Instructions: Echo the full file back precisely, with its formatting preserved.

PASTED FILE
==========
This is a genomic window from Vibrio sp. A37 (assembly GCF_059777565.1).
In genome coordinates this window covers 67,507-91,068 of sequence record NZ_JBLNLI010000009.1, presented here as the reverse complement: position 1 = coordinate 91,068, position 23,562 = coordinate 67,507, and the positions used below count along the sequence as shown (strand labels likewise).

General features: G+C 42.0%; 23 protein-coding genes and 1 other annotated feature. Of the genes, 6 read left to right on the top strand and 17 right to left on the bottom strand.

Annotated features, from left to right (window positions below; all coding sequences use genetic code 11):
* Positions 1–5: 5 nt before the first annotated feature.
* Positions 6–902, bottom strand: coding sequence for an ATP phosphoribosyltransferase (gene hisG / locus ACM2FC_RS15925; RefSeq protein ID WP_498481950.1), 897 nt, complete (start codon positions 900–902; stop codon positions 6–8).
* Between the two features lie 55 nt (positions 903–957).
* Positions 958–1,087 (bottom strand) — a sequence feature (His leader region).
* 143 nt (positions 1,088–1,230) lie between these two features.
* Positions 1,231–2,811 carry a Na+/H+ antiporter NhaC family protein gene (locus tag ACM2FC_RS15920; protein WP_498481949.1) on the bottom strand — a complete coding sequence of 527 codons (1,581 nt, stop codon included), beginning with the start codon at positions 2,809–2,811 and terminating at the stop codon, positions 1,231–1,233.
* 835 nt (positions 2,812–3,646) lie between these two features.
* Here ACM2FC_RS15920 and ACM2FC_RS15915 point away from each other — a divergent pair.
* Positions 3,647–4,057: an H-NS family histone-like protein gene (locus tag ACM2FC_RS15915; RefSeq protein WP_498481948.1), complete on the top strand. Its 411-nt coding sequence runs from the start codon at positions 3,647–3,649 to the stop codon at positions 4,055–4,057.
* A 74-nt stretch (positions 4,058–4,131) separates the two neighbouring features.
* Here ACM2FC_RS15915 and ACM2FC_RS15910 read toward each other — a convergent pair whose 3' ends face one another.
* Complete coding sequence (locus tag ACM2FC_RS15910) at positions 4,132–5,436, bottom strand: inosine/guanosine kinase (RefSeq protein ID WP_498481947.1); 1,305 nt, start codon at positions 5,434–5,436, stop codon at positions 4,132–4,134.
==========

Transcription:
This is a genomic window from Vibrio sp. A37 (assembly GCF_059777565.1).
In genome coordinates this window covers 67,507-91,068 of sequence record NZ_JBLNLI010000009.1, presented here as the reverse complement: position 1 = coordinate 91,068, position 23,562 = coordinate 67,507, and the positions used below count along the sequence as shown (strand labels likewise).

General features: G+C 42.0%; 23 protein-coding genes and 1 other annotated feature. Of the genes, 6 read left to right on the top strand and 17 right to left on the bottom strand.

Annotated features, from left to right (window positions below; all coding sequences use genetic code 11):
* Positions 1–5: 5 nt before the first annotated feature.
* Positions 6–902, bottom strand: coding sequence for an ATP phosphoribosyltransferase (gene hisG / locus ACM2FC_RS15925; RefSeq protein ID WP_498481950.1), 897 nt, complete (start codon positions 900–902; stop codon positions 6–8).
* Between the two features lie 55 nt (positions 903–957).
* Positions 958–1,087 (bottom strand) — a sequence feature (His leader region).
* 143 nt (positions 1,088–1,230) lie between these two features.
* Positions 1,231–2,811 carry a Na+/H+ antiporter NhaC family protein gene (locus tag ACM2FC_RS15920; protein WP_498481949.1) on the bottom strand — a complete coding sequence of 527 codons (1,581 nt, stop codon included), beginning with the start codon at positions 2,809–2,811 and terminating at the stop codon, positions 1,231–1,233.
* 835 nt (positions 2,812–3,646) lie between these two features.
* Here ACM2FC_RS15920 and ACM2FC_RS15915 point away from each other — a divergent pair.
* Positions 3,647–4,057: an H-NS family histone-like protein gene (locus tag ACM2FC_RS15915; RefSeq protein WP_498481948.1), complete on the top strand. Its 411-nt coding sequence runs from the start codon at positions 3,647–3,649 to the stop codon at positions 4,055–4,057.
* A 74-nt stretch (positions 4,058–4,131) separates the two neighbouring features.
* Here ACM2FC_RS15915 and ACM2FC_RS15910 read toward each other — a convergent pair whose 3' ends face one another.
* Complete coding sequence (locus tag ACM2FC_RS15910) at positions 4,132–5,436, bottom strand: inosine/guanosine kinase (RefSeq protein ID WP_498481947.1); 1,305 nt, start codon at positions 5,434–5,436, stop codon at positions 4,132–4,134.